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When I see movies, I silently seek a deeper message; something beyond the actors, their lines and the props. Similarly, when I listen to songs, I desire some deep wave – something to move me beyond the surface… Anyway, that’s me.


Today I saw “Rudderless”. It’s a 2014 American movie of a grieving father (Sam Manning) whose son (Josh Manning) shot and killed six persons in his school library, before he took his own life.


Somewhere along the line, Sam discovers some demo CDs and a notebook containing songs his son had written and recorded before his death.


The movie got me wondering about the thin line between love and hate. It is natural to feel much hatred for terrorists, assassins, religious fanatics, fundamentalists, and all such persons who carry out heinous crimes for reasons we can never understand. Still, one cannot but ponder on what these persons truly were or felt inside before committing such crimes.


Listening to the songs Josh left behind, Sam got to see a part of his son he never knew before. In them, he heard his son long for home, for love, for peace, and for honesty. How could a boy that had killed six persons sing about such things? Furthermore, the songs helped Sam get over the job he had lost, his marriage that was now broken, and his drinking habits.


We aren’t God, and we may not know the heavy burdens people carry around in their hearts. But “Rudderless” teaches us that even a killer can have a side that composes songs good enough to inspire people positively. Soon, Sam had formed a band of very talented young musicians, who knew nothing about the origin of the songs.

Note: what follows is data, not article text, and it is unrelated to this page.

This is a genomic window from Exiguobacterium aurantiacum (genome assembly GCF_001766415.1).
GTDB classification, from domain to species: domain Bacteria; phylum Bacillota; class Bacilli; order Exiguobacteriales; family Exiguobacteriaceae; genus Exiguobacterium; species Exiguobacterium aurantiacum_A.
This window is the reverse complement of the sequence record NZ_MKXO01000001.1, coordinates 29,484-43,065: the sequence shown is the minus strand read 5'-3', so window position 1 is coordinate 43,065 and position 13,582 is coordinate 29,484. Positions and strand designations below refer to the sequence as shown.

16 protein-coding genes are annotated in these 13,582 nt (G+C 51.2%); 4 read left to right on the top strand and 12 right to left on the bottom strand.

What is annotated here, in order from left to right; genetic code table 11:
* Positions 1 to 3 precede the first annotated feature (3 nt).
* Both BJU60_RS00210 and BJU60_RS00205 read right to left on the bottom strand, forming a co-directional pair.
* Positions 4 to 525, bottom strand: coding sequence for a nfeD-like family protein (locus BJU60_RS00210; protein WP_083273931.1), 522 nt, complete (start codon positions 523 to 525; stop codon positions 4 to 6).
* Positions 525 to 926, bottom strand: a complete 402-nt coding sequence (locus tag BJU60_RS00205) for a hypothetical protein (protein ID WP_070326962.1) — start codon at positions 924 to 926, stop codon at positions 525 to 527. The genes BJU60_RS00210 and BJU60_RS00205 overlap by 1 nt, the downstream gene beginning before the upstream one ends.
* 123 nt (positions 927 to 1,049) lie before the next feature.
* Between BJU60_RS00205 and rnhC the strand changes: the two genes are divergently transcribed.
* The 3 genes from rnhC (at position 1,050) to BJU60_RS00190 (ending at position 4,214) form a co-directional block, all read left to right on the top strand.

However, hell is let loose when Sam’s new band get to know the truth about the songs. Amidst twists and turns, Sam finds some peace again. He decides to let go of the grief and bitterness. More importantly, he finally finds the strength to face the truth of his son’s actions.


Before Sam played his guitar one last time, he felt no shame as he told the crowd the song was composed by his son, who had shot and killed six others few years ago. He felt only regret for not being there to provide the rudder his son needed. As they listened to the song, the audience felt no anger or hatred at what the teenager had done. Only longing – for what he could have become…


“Rudderless” may have had some poor reviews, but I was totally inspired by it. Not because it was some extraordinary piece of art, but because it made me see that it’ll always be more profitable to provide a ship with a rudder, than to rave and rant when it runs amuck.


A kind word here, a gentle smile there; genuine concern for the depressed lady; care for the ailing child; a listening ear to the dissatisfied spouse; some encouraging words for the hopeless boy…may be all the rudder that ship needs.


God bless you!


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